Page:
CHINA No 'forced labor' in Xinjiang, report finds


No 'forced labor' in Xinjiang, report finds

China Daily

14:51, October 20, 2020

Two seamstresses are working in a traditional handcraft workshop at Hami, northwest China's Xinjiang Uygur Autonomous Region, March 24, 2019. (File photo: Xinhua)

Investigation says claims have been fabricated by Western think tanks for political purposes

People of all ethnic groups in the Xinjiang Uygur autonomous region voluntarily choose their jobs and start their own businesses and so-called forced labor does not exist, according to an investigative report.

Some claims by Western think tanks of the use of forced labor in Xinjiang are false, and their arguments are baseless and unscientific, the report released on Tuesday said.

Although industries in the relatively less-developed south of Xinjiang have boomed, they still do not meet local people's employment needs, the report said.

An increasing number of surplus laborers from southern Xinjiang are seeking jobs in more developed cities in other parts of the country that offer higher wages and better living and working conditions, according to the report on the employment of people from ethnic groups in Xinjiang.

The Development Research Center of Xinjiang's investigation team made field visits to more than 70 enterprises, rural labor cooperatives and business startups in Ili Kazak and Kizilsu Kirgiz autonomous prefectures and Kashgar, Hotan and Aksu prefectures. The team also visited cities outside the region, including Beijing and Tianjin.

The investigators interviewed more than 800 company managers, employees, self-employed workers and ethnic minority employees. They also studied 26 government documents issued since 2016 and 48 academic papers published since 2005.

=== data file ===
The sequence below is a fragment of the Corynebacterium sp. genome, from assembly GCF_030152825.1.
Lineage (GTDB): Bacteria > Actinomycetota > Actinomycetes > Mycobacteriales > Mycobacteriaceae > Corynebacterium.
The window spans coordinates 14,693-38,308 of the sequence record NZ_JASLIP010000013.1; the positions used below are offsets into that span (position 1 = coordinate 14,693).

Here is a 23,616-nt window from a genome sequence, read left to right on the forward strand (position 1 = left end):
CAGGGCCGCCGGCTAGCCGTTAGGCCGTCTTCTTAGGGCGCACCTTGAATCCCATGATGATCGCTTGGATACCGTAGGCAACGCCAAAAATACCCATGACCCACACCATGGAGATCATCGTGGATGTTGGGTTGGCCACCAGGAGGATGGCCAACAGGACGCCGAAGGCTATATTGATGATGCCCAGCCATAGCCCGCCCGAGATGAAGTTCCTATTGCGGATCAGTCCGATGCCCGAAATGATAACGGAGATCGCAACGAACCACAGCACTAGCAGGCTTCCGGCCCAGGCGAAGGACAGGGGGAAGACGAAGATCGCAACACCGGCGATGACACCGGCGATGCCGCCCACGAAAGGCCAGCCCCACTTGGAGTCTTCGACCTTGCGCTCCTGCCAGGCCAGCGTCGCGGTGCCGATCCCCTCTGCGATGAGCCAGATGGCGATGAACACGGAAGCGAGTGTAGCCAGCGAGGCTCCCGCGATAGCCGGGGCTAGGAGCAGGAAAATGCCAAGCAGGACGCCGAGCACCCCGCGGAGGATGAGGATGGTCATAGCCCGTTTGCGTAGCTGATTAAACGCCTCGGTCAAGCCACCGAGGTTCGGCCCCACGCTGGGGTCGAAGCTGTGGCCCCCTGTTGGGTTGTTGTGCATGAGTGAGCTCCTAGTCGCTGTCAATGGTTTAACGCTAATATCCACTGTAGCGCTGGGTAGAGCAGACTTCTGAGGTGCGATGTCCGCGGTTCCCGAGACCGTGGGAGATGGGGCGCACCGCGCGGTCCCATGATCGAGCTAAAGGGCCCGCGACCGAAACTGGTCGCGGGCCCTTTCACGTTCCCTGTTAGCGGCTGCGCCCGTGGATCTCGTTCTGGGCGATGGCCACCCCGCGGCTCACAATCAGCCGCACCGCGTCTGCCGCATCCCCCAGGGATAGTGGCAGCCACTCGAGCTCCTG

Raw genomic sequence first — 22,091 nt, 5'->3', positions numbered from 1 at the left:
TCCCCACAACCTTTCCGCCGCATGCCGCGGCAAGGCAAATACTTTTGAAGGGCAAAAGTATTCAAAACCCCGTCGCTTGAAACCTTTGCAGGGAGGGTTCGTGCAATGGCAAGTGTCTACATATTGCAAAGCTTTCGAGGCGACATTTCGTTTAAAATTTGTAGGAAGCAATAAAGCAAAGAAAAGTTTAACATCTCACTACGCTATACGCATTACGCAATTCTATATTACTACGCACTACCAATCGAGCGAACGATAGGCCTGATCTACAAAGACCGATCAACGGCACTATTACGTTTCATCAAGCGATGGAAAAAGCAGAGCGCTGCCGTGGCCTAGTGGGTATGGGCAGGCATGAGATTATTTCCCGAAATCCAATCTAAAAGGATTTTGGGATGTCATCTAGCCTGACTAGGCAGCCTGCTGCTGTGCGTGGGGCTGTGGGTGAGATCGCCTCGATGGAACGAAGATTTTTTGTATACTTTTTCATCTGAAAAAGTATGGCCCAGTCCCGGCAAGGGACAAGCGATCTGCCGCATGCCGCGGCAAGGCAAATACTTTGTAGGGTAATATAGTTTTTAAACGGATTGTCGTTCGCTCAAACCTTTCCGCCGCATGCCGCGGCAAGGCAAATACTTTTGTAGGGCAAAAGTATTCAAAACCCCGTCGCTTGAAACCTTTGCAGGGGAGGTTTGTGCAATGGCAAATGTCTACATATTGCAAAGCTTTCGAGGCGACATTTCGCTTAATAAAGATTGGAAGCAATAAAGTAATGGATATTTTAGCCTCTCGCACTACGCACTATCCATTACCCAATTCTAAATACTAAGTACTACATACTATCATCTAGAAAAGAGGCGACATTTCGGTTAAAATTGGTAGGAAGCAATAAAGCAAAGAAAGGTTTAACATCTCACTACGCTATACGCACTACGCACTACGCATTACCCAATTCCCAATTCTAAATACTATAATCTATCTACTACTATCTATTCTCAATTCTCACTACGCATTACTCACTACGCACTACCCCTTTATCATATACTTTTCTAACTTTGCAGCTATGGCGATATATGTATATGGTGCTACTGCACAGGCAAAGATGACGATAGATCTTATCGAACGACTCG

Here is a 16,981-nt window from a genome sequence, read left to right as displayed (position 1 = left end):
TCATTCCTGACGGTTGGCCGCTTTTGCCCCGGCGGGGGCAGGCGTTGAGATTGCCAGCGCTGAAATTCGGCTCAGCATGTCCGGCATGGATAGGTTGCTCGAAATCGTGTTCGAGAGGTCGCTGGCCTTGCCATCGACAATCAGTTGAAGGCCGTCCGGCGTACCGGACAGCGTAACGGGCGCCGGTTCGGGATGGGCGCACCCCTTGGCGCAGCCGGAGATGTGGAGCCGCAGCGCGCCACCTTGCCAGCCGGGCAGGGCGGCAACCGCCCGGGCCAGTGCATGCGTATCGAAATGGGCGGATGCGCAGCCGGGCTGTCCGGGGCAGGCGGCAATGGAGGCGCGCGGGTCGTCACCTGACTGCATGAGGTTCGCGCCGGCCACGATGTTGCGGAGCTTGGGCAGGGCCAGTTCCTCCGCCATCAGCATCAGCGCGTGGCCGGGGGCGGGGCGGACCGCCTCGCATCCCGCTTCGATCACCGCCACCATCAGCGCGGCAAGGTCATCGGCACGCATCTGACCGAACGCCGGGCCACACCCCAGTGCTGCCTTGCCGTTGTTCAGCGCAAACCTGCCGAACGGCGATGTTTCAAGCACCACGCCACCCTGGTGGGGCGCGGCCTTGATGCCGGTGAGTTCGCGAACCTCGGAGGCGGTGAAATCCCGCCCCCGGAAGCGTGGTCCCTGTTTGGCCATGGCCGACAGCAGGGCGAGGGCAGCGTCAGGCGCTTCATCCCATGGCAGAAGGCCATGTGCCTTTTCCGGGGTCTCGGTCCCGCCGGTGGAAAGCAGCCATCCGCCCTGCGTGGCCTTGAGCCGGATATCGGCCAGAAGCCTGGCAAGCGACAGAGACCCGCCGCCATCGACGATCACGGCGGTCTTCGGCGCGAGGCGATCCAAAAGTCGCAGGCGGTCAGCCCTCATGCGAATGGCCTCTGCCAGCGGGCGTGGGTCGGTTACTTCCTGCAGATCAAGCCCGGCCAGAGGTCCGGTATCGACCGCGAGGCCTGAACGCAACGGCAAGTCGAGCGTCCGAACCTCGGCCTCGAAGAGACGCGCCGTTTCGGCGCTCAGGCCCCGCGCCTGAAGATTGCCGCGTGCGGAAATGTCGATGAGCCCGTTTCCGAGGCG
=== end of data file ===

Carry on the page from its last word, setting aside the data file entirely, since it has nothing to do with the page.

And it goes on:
In the past, jobs that people in Xinjiang found for themselves were usually low quality, poorly paid and not stable. As a result, people from Xinjiang hoped that the government would actively organize and help them obtain employment, the report said.

After conducting interviews with Xinjiang people, the investigation team noted they had expectations that the government would help them find jobs.

A survey of 100 farmers in Kashgar and Hotan found the vast majority of respondents wanted the government to organize work for them, the report said.

People's willingness to be voluntarily employed has always been the premise for local governments organizing work for them, which is clearly stated in several government documents. The decisions of those unwilling to work for health or other reasons, are fully respected and they are never forced to sign up for training, the report said.

The majority of Xinjiang people who go to other parts of China to work follow the Islamic religion. To protect their right to freedom of religious belief and provide facilitates for worship, they are informed about the number and locations of mosques in a city.

Their religious activities, such as praying at the mosque and fasting during Ramadan, have not been interfered with by any organization or individual, the report said. Halal food is also made available in the workplaces of Muslim employees from Xinjiang.

The allegation of some Western think tanks that there is "large-scale forced labor" in Xinjiang is "profoundly untrue, unreasonable and untenable", the report said. The claim is slanderous lie with a political purpose that exposes the real faces of think tanks as lackeys of the United States and the West in their anti-China plots, it added.

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